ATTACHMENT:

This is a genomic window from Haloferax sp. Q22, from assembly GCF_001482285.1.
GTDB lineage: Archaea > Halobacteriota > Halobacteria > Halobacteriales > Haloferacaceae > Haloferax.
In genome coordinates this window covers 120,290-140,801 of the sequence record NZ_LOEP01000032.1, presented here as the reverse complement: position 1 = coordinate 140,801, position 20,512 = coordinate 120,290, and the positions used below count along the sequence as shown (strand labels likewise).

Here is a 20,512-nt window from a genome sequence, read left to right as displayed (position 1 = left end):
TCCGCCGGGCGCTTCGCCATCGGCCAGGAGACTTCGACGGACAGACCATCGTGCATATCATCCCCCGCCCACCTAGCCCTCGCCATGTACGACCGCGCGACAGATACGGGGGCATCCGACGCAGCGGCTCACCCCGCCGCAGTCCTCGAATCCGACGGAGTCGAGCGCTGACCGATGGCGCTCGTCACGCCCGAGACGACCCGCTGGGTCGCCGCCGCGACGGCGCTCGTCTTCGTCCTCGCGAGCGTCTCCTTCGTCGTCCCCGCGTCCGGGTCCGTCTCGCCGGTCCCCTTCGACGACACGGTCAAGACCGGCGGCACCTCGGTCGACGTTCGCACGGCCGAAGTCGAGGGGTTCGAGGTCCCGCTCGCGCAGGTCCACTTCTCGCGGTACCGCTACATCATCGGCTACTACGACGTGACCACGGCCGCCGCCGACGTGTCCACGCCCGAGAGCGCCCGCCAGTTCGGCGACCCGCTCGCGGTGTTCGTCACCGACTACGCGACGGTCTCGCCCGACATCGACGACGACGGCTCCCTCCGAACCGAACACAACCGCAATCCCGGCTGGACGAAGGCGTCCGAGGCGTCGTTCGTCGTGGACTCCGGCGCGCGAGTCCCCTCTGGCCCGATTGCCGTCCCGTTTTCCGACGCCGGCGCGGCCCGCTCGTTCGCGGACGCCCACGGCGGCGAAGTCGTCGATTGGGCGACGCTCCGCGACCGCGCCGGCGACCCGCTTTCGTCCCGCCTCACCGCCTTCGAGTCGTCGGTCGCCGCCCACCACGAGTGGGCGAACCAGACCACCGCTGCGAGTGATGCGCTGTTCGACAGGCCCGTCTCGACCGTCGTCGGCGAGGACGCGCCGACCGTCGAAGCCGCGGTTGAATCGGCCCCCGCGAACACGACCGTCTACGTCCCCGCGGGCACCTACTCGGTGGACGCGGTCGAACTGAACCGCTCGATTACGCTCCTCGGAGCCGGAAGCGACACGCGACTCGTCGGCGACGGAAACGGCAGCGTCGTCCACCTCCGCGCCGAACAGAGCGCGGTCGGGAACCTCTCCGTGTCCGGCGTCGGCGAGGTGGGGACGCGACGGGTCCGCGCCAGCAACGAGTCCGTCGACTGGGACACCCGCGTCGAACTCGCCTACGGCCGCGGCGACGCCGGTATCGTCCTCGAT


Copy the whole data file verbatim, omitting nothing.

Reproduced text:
This is a genomic window from Haloferax sp. Q22, from assembly GCF_001482285.1.
GTDB lineage: Archaea > Halobacteriota > Halobacteria > Halobacteriales > Haloferacaceae > Haloferax.
In genome coordinates this window covers 120,290-140,801 of the sequence record NZ_LOEP01000032.1, presented here as the reverse complement: position 1 = coordinate 140,801, position 20,512 = coordinate 120,290, and the positions used below count along the sequence as shown (strand labels likewise).

Here is a 20,512-nt window from a genome sequence, read left to right as displayed (position 1 = left end):
TCCGCCGGGCGCTTCGCCATCGGCCAGGAGACTTCGACGGACAGACCATCGTGCATATCATCCCCCGCCCACCTAGCCCTCGCCATGTACGACCGCGCGACAGATACGGGGGCATCCGACGCAGCGGCTCACCCCGCCGCAGTCCTCGAATCCGACGGAGTCGAGCGCTGACCGATGGCGCTCGTCACGCCCGAGACGACCCGCTGGGTCGCCGCCGCGACGGCGCTCGTCTTCGTCCTCGCGAGCGTCTCCTTCGTCGTCCCCGCGTCCGGGTCCGTCTCGCCGGTCCCCTTCGACGACACGGTCAAGACCGGCGGCACCTCGGTCGACGTTCGCACGGCCGAAGTCGAGGGGTTCGAGGTCCCGCTCGCGCAGGTCCACTTCTCGCGGTACCGCTACATCATCGGCTACTACGACGTGACCACGGCCGCCGCCGACGTGTCCACGCCCGAGAGCGCCCGCCAGTTCGGCGACCCGCTCGCGGTGTTCGTCACCGACTACGCGACGGTCTCGCCCGACATCGACGACGACGGCTCCCTCCGAACCGAACACAACCGCAATCCCGGCTGGACGAAGGCGTCCGAGGCGTCGTTCGTCGTGGACTCCGGCGCGCGAGTCCCCTCTGGCCCGATTGCCGTCCCGTTTTCCGACGCCGGCGCGGCCCGCTCGTTCGCGGACGCCCACGGCGGCGAAGTCGTCGATTGGGCGACGCTCCGCGACCGCGCCGGCGACCCGCTTTCGTCCCGCCTCACCGCCTTCGAGTCGTCGGTCGCCGCCCACCACGAGTGGGCGAACCAGACCACCGCTGCGAGTGATGCGCTGTTCGACAGGCCCGTCTCGACCGTCGTCGGCGAGGACGCGCCGACCGTCGAAGCCGCGGTTGAATCGGCCCCCGCGAACACGACCGTCTACGTCCCCGCGGGCACCTACTCGGTGGACGCGGTCGAACTGAACCGCTCGATTACGCTCCTCGGAGCCGGAAGCGACACGCGACTCGTCGGCGACGGAAACGGCAGCGTCGTCCACCTCCGCGCCGAACAGAGCGCGGTCGGGAACCTCTCCGTGTCCGGCGTCGGCGAGGTGGGGACGCGACGGGTCCGCGCCAGCAACGAGTCCGTCGACTGGGACACCCGCGTCGAACTCGCCTACGGCCGCGGCGACGCCGGTATCGTCCTCGAT